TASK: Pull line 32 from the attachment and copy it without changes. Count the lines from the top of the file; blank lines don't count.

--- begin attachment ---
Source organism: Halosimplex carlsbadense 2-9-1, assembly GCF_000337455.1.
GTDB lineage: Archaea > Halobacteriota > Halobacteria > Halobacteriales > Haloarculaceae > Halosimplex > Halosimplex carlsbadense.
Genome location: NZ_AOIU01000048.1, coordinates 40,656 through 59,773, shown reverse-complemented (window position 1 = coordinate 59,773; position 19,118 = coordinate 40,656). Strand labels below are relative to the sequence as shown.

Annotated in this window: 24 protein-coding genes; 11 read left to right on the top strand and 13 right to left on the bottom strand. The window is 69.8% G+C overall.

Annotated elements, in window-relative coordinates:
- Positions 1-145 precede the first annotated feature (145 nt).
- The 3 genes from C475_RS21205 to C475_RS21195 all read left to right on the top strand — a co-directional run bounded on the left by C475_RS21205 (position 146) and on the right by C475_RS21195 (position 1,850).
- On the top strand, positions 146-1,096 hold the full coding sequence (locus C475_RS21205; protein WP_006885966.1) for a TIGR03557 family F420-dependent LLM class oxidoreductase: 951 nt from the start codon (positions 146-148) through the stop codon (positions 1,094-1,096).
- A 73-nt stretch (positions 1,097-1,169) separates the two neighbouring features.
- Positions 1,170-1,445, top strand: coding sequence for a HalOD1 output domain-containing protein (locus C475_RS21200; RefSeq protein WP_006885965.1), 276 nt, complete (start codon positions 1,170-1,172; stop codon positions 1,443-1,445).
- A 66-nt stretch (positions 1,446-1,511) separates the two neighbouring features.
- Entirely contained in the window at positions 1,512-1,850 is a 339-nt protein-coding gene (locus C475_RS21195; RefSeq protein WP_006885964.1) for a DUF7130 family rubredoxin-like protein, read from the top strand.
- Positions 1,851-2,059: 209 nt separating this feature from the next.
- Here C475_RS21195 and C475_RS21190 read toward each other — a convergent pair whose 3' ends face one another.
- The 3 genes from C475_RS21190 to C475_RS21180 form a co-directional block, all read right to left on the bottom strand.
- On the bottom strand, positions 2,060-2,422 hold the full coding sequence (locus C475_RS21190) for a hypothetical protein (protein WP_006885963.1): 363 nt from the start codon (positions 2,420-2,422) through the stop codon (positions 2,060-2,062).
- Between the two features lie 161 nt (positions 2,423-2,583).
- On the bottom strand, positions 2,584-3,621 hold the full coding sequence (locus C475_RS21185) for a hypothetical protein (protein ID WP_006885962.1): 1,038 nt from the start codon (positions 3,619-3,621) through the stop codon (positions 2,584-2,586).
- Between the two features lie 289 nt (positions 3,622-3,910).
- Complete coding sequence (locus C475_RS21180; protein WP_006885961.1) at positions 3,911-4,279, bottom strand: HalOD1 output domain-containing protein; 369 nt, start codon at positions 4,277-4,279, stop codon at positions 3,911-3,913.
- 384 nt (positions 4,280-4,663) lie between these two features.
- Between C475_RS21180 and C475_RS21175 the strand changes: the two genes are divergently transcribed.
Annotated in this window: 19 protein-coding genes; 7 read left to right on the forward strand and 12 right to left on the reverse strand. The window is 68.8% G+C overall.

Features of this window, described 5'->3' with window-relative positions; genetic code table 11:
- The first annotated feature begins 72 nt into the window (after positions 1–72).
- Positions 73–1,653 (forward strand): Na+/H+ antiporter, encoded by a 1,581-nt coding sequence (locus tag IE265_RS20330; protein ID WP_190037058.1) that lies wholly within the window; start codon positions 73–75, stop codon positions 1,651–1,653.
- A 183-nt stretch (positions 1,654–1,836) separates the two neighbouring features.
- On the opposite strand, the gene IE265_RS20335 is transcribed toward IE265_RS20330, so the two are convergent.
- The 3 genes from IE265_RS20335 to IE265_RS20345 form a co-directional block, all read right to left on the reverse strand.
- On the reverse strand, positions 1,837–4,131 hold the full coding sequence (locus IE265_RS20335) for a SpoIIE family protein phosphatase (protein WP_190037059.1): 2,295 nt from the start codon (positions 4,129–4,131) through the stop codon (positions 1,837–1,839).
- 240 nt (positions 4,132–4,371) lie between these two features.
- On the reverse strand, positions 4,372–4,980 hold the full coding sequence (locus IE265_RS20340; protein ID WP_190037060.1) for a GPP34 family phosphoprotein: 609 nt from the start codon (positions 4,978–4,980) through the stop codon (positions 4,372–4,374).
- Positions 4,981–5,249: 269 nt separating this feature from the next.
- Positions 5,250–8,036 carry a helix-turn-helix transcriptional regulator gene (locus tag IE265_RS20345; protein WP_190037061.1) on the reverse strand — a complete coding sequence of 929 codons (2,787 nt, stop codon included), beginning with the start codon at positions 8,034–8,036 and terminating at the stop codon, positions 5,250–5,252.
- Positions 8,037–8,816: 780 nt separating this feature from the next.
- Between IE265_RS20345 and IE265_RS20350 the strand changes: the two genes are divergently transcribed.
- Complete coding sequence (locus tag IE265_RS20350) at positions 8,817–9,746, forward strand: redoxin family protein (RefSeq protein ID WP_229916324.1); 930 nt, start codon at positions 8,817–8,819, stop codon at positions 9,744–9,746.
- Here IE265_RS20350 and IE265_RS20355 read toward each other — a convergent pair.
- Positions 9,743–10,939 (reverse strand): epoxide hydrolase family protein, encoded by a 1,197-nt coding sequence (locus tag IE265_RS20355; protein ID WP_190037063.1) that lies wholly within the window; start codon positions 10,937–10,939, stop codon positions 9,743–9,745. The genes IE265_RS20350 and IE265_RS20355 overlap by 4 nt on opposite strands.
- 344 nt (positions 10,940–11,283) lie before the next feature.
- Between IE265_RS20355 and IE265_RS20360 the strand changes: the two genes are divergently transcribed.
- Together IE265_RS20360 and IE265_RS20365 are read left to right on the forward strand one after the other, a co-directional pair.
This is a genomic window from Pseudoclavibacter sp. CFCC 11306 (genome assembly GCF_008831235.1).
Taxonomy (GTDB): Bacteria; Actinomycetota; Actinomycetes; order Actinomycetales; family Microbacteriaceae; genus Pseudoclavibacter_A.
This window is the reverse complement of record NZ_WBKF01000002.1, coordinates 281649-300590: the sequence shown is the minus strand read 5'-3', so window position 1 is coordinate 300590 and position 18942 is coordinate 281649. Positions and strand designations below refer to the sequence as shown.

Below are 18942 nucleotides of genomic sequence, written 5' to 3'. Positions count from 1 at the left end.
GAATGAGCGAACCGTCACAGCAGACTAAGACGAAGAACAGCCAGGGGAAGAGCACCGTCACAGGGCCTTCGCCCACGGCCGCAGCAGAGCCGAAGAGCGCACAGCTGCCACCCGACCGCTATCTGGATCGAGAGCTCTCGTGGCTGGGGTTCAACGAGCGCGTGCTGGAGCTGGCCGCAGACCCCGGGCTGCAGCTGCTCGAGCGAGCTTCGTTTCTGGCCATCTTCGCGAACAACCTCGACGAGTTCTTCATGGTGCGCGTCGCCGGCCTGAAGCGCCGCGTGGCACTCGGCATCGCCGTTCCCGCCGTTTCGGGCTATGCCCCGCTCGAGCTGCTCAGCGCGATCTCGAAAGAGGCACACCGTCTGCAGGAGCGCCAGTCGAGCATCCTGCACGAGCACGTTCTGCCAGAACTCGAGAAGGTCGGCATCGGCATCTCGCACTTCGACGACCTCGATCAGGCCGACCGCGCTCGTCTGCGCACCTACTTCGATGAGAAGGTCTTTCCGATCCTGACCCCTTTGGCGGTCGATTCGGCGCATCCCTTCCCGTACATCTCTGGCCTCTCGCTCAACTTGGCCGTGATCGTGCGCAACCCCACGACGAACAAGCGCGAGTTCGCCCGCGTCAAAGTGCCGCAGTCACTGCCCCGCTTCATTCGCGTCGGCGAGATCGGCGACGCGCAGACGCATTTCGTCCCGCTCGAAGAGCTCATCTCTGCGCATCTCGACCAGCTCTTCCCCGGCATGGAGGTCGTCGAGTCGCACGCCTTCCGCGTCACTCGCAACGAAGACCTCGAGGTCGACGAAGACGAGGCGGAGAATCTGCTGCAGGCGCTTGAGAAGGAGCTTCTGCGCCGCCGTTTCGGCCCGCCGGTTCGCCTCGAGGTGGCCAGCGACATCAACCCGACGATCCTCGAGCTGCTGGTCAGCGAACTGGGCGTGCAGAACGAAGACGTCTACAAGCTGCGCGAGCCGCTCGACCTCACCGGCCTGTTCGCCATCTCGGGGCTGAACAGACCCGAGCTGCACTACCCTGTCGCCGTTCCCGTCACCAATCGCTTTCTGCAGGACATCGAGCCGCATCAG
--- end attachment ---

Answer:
- On the reverse strand, positions 4,372–4,980 hold the full coding sequence (locus IE265_RS20340; protein ID WP_190037060.1) for a GPP34 family phosphoprotein: 609 nt from the start codon (positions 4,978–4,980) through the stop codon (positions 4,372–4,374).